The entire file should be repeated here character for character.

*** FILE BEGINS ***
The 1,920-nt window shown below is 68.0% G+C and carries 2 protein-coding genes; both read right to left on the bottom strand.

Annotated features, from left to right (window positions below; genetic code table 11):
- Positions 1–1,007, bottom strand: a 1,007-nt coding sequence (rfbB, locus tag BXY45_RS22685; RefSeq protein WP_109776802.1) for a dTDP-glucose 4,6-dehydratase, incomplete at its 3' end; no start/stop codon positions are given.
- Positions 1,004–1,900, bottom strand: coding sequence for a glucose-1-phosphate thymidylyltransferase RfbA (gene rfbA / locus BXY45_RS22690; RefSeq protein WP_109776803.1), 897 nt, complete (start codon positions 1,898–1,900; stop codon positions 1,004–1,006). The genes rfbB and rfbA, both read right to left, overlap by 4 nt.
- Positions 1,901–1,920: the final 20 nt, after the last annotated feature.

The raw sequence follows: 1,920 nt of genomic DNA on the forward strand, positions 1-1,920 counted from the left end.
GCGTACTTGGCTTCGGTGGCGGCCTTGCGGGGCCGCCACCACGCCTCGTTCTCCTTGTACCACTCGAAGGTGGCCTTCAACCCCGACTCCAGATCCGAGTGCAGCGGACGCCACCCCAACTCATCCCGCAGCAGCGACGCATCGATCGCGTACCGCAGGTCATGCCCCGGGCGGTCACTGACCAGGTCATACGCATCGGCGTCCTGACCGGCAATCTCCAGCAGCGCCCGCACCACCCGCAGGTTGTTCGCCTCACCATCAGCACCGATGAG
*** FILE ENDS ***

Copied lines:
The 1,920-nt window shown below is 68.0% G+C and carries 2 protein-coding genes; both read right to left on the bottom strand.

Annotated features, from left to right (window positions below; genetic code table 11):
- Positions 1–1,007, bottom strand: a 1,007-nt coding sequence (rfbB, locus tag BXY45_RS22685; RefSeq protein WP_109776802.1) for a dTDP-glucose 4,6-dehydratase, incomplete at its 3' end; no start/stop codon positions are given.
- Positions 1,004–1,900, bottom strand: coding sequence for a glucose-1-phosphate thymidylyltransferase RfbA (gene rfbA / locus BXY45_RS22690; RefSeq protein WP_109776803.1), 897 nt, complete (start codon positions 1,898–1,900; stop codon positions 1,004–1,006). The genes rfbB and rfbA, both read right to left, overlap by 4 nt.
- Positions 1,901–1,920: the final 20 nt, after the last annotated feature.

The raw sequence follows: 1,920 nt of genomic DNA on the forward strand, positions 1-1,920 counted from the left end.
GCGTACTTGGCTTCGGTGGCGGCCTTGCGGGGCCGCCACCACGCCTCGTTCTCCTTGTACCACTCGAAGGTGGCCTTCAACCCCGACTCCAGATCCGAGTGCAGCGGACGCCACCCCAACTCATCCCGCAGCAGCGACGCATCGATCGCGTACCGCAGGTCATGCCCCGGGCGGTCACTGACCAGGTCATACGCATCGGCGTCCTGACCGGCAATCTCCAGCAGCGCCCGCACCACCCGCAGGTTGTTCGCCTCACCATCAGCACCGATGAG